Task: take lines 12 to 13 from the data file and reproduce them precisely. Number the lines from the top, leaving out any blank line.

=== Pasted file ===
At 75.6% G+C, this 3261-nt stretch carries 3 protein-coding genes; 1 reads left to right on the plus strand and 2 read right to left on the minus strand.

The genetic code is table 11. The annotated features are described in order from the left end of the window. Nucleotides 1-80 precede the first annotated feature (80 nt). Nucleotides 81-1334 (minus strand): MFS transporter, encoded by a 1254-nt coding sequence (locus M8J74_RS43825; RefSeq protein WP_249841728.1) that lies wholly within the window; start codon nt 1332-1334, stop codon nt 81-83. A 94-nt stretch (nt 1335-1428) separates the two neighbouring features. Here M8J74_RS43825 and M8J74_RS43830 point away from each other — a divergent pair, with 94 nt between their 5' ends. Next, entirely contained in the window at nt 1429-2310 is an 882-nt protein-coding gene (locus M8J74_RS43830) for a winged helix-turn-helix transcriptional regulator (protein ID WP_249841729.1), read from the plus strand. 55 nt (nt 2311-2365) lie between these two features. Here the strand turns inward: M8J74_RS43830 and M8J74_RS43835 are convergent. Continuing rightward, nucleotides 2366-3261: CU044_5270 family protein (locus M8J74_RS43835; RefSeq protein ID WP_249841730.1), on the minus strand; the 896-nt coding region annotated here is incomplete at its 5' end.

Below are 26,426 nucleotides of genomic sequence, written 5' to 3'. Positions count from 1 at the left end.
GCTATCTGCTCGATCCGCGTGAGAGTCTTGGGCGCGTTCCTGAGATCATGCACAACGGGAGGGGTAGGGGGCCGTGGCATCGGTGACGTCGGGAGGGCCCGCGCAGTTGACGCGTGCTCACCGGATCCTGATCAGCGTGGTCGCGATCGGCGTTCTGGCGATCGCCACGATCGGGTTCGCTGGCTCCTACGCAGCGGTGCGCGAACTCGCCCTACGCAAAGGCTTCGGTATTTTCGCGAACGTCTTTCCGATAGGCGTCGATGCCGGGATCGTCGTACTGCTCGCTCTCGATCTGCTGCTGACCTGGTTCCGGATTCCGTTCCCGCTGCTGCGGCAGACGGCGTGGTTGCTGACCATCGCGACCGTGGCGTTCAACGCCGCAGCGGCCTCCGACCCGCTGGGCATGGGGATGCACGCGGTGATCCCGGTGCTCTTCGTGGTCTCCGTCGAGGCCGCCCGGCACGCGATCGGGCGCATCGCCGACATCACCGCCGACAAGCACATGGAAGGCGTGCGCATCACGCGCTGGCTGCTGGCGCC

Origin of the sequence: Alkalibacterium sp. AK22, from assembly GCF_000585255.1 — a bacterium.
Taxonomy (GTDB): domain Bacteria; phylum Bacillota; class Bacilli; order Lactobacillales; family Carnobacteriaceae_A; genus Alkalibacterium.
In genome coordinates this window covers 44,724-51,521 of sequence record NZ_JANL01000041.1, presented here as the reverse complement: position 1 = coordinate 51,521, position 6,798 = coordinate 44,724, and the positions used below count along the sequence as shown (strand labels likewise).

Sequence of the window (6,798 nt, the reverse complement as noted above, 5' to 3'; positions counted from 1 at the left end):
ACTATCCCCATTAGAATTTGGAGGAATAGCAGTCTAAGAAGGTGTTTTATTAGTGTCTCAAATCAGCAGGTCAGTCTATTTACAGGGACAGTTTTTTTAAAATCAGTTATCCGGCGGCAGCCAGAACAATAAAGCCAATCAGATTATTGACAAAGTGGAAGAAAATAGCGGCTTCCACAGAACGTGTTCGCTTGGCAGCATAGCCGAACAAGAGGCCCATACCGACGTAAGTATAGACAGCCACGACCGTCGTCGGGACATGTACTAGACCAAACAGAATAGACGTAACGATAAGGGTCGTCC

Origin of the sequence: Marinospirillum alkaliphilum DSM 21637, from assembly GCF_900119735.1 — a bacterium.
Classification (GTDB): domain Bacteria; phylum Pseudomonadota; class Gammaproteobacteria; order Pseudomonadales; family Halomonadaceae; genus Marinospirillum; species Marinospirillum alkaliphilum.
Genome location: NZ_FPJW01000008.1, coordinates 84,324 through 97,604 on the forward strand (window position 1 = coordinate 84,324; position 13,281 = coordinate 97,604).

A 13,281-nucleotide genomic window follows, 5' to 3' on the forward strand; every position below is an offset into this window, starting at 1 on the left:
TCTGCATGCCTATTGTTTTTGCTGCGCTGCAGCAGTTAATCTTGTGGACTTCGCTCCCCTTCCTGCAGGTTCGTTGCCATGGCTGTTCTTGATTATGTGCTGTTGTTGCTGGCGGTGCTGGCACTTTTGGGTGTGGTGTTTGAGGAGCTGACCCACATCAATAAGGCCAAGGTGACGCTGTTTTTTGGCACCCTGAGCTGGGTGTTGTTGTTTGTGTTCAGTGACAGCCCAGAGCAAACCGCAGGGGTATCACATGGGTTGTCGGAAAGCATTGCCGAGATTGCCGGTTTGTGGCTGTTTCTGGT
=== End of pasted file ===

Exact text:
Genome location: NZ_FPJW01000008.1, coordinates 84,324 through 97,604 on the forward strand (window position 1 = coordinate 84,324; position 13,281 = coordinate 97,604).

A 13,281-nucleotide genomic window follows, 5' to 3' on the forward strand; every position below is an offset into this window, starting at 1 on the left: